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EPA SETTLES WITH ZODIAC POOL CARE, INC. FOR SALE AND DISTRIBUTION OF MISBRANDED ANTIMICROBIAL SWIMMING POOL PRODUCTS

Release Date: 11/04/1999
Contact Information: Cheryn Jones, Pesticides Section, 404-562-9006; Alan Dion, Office of Legal Support, 404-562-9587 ;Wesley Lambert, EPA Media Relations, 404-562-8316
The U.S. Environmental Protection Agency (EPA) today announced the settlement of an administrative enforcement action against Zodiac Pool Care, Inc., Muskin Leisure Products, Inc., and Sevylor USA, Inc., for alleged violations of the Federal Insecticide, Fungicide, and Rodenticide Act (FIFRA). EPA Region 4 (Atlanta) took the lead in this enforcement action which involved companies located within the jurisdiction of two other EPA regions: Region 3, headquartered in Philadelphia and Region 9, headquartered in SanFrancisco.

The swimming pool products are sold under the names “Nature2, The Natural Spa Purifier,” “Nature2 Natural Pool Purifier,” “Aqua Brilliant Pool Water Purifier,” and “Aqua Brilliant Pool Water Purifier 2 Refills.” The products contain copper and silver, which, according to label and advertising claims, reduce the amount of chlorine required for controlling microorganisms in swimming pools. Under FIFRA, all pesticide products, including those used for antimicrobial purposes, must be registered with the EPA before they can legally be sold or distributed in the United States.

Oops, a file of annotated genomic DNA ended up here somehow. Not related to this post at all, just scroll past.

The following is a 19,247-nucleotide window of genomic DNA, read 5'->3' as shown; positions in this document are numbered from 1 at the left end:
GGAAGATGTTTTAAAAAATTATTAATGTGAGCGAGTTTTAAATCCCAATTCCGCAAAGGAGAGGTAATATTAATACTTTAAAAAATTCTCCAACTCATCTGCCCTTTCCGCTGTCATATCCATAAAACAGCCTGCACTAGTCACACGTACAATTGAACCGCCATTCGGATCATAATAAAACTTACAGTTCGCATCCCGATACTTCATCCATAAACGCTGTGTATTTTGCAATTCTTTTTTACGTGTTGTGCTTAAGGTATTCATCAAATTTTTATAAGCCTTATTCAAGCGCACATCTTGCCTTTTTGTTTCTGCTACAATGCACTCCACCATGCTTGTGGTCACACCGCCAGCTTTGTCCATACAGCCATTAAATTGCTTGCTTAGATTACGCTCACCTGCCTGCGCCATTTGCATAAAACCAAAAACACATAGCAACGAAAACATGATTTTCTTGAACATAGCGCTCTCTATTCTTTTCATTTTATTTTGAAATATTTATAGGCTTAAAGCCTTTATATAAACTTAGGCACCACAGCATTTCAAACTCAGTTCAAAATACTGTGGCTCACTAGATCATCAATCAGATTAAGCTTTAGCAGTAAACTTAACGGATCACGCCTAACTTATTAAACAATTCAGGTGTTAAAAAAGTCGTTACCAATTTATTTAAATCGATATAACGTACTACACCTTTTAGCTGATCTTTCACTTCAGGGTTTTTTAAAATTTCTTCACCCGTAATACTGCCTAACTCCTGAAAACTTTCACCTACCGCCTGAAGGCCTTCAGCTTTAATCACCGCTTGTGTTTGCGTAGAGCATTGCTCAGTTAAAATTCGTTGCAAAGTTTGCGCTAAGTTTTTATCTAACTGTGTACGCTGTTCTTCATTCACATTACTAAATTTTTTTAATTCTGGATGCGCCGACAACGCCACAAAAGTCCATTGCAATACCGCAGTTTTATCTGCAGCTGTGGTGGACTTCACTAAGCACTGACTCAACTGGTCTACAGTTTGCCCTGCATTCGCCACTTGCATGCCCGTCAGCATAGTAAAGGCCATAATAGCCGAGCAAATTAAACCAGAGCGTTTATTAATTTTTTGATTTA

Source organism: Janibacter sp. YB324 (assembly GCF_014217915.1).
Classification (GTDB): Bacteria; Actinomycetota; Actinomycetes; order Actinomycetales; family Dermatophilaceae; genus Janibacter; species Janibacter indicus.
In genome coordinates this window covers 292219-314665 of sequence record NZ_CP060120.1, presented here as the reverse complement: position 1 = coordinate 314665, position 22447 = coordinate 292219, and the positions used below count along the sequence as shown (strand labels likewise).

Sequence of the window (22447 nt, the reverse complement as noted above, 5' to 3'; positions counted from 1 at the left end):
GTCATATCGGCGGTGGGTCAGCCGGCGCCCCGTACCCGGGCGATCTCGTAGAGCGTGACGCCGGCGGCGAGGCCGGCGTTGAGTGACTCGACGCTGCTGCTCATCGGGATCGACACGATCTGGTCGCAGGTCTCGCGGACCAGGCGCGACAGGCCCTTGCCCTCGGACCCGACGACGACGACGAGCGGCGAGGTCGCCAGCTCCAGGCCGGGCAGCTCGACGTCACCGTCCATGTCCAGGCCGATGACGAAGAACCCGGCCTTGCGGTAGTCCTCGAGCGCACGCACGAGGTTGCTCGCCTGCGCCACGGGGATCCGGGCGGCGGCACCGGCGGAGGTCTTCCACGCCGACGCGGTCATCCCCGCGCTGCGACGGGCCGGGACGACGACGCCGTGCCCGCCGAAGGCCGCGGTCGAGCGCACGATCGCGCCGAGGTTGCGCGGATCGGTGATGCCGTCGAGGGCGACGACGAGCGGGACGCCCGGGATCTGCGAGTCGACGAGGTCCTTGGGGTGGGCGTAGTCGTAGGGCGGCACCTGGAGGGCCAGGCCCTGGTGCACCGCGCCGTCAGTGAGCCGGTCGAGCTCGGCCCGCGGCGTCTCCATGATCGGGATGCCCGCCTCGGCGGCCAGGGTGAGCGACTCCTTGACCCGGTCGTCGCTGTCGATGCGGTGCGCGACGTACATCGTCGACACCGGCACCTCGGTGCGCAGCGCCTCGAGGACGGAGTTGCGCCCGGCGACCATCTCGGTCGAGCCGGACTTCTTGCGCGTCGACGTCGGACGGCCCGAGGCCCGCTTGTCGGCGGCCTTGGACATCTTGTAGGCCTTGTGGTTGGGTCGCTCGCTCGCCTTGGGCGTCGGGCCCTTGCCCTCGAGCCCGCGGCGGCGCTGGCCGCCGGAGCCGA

Zodiac Pool Care, Inc., et al. agreed to pay a $26,400 administrative penalty and seek registration of the antimicrobial swimming pool products listed above as well as other antimicrobial pool products sold under additional trade names. As an interim measure prior to registration, respondents have agreed to correct an alleged misbranding violation on the pesticides by placing stickers containing the EPA establishment number on the products. Companies which produce pesticides are required to register their production establishment with EPA and place the establishment number on the label of all pesticides produced by the company.

EPA requires submission of efficacy data on pesticides containing antimicrobial claims, since the public cannot readily ascertain with the naked eye the effectiveness of this type of pesticide. EPA has emphasized enforcement actions against noncomplying antimicrobial pesticides with public health claims, due to human health implications if the pesticides are not effective.